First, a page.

Should healthcare startup owners play "small ball"?
To a healthcare startup owner – at least one who’s a sports fan – the term “small ball” might bring to mind how Major League Baseball teams like the Oakland A’s and Colorado Rockies have fielded a competitive ball club over the years: stocking up on young pitching and smart players who knew how to squeeze a run out of a mediocre lineup.
While the Yankees, Phillies and Red Sox were fielding all-star teams with loaded contracts, the A’s and Rockies were trotting out lineups whose average salary was well below what the big boys were paying. Often, the “small ball” clubs stole their fair share of games against the large payroll clubs.
Now entrepreneurs may be looking at their own version of “small ball” these days. Take Seattle-based Mirador Biomedical.
The company recently won FDA approval on several fronts, most notably for a digital pressure sensor device that tells physicians and medical staffers exactly where they are inserting a catheter, and for another device that measures lower-back pressure before inserting a catheter in spinal tap cases.
In its own words, Mirador “addresses a critical area of healthcare by seeking to improve patient safety and reduce costs associated with preventable medical errors that occur during many common medical procedures, like central line insertion and spinal taps.”
Mirador recently wrapped up a $1.5 million financing deal. The Series B deal caught the attention – and the checkbooks – of multiple investors, who were impressed by what the medical device developer accomplished on a shoestring budget.
“We chose to lead Mirador’s Series B round based on their impressive progress and highly efficient use of capital. With less than a million dollars, they obtained FDA clearance and early sales,” said Loretta Little, Managing Director at WRF Capital. “Both the Series A and Series B rounds were oversubscribed, which isn’t too surprising given their great market feedback and clinicians’ enthusiasm for the product and its many potential applications.”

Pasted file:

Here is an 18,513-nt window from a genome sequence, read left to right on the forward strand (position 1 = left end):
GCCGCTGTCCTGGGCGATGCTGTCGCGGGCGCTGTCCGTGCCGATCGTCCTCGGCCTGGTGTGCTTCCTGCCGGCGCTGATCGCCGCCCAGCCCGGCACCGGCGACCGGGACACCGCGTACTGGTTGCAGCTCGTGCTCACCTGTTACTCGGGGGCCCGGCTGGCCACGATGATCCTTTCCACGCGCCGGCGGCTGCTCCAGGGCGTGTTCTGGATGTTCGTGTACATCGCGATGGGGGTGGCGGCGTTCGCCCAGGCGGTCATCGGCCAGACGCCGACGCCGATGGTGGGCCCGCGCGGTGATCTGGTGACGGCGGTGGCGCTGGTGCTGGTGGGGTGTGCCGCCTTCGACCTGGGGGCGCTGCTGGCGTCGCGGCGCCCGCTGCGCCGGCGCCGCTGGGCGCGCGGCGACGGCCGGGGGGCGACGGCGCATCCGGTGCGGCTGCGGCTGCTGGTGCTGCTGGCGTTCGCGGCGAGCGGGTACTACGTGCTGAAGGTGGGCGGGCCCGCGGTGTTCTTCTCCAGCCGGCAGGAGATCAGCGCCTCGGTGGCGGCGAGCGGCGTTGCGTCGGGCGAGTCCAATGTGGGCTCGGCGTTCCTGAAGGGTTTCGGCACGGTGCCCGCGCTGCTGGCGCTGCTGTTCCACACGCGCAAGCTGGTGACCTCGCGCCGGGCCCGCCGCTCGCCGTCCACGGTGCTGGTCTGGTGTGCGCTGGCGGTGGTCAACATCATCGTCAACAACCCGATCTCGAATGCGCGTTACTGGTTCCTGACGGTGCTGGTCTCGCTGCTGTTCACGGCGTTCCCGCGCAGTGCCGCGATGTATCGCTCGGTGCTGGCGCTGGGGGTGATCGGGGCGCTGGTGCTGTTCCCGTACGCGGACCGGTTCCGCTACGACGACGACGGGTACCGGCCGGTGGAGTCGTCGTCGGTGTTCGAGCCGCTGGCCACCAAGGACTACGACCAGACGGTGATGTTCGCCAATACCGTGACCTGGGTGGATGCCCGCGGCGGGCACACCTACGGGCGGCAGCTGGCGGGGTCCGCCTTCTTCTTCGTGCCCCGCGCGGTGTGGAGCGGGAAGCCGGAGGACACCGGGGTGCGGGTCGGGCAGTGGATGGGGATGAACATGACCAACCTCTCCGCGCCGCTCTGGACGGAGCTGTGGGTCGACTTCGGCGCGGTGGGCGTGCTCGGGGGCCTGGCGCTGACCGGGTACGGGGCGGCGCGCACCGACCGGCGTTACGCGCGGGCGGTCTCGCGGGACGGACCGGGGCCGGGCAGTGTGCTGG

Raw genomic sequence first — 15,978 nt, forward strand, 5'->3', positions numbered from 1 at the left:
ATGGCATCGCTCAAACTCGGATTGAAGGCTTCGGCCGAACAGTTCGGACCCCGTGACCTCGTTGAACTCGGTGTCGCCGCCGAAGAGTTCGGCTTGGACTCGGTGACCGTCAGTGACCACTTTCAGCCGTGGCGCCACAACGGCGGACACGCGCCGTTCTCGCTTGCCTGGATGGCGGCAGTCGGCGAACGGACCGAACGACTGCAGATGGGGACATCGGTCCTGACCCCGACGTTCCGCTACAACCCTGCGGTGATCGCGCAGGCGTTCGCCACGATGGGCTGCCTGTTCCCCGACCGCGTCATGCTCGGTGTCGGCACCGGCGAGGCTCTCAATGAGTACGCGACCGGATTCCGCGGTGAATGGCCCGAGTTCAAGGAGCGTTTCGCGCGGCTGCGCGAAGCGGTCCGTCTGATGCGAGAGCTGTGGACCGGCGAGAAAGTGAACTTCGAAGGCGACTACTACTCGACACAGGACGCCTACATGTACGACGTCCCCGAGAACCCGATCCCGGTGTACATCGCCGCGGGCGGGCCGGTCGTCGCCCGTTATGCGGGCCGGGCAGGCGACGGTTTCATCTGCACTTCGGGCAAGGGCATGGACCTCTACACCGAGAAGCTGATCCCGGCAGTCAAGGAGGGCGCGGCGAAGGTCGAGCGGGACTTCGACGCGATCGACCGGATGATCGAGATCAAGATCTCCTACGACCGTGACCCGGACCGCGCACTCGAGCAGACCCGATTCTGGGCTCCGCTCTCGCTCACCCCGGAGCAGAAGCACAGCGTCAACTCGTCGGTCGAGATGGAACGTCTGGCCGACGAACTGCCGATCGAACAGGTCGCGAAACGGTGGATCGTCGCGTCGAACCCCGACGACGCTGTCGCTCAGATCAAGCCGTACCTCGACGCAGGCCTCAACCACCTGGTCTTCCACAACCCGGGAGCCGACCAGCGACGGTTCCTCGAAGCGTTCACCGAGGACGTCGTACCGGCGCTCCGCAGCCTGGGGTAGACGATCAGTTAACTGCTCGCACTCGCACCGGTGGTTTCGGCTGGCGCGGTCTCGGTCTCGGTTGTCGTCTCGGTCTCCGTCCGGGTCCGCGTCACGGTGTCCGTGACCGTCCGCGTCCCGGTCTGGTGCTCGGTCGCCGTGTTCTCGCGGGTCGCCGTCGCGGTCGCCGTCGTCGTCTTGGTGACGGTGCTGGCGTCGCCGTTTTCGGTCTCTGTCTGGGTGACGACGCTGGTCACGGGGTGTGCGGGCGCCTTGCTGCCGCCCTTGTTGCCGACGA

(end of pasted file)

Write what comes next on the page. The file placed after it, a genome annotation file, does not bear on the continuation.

Loose translation? Little likes the way that Mirador plays small ball, and isn’t above getting WRF into the game with its own brand of small ball on the funding side. Venture firms like WRF know full well that a $1.5 million investment won’t yield $500 million in returns, but as Jim Anderson, Chief Investment Officer at SVB Asset Management, points out, the prototype for small investments that can lead to small, but less risky, payouts is from a small ball-funded company that went on to hit a grand slam.
Anderson writes that Facebook reached one million users with an initial investment of under $1 million, making it perhaps the most celebrated example of small ball in recent memory (although that one did yield huge profits for early investors).
Nowadays, Anderson adds, more venture funding groups are turning to small ball – figuring that it’s more likely to build wealth on a series of Oakland A’s and Colorado Rockies-like small investments rather than counting on one New York Yankee-sized one.
What that means in a roulette game metaphor is that the size and risk of the bets has changed. Instead of betting on numbers, some are moving to even money bets on red-black or odd-even with smaller amounts deployed. This is evident in the lack of seed investments in recent years with more money assigned to larger, stable later-stage companies where the downside is smaller and the upside limited.
Healthcare startups will likely have to get used to small ball. In this economy, expect more and more funding sources to spread their bets around in smaller increments.
After all, swinging for the fences is so 2005.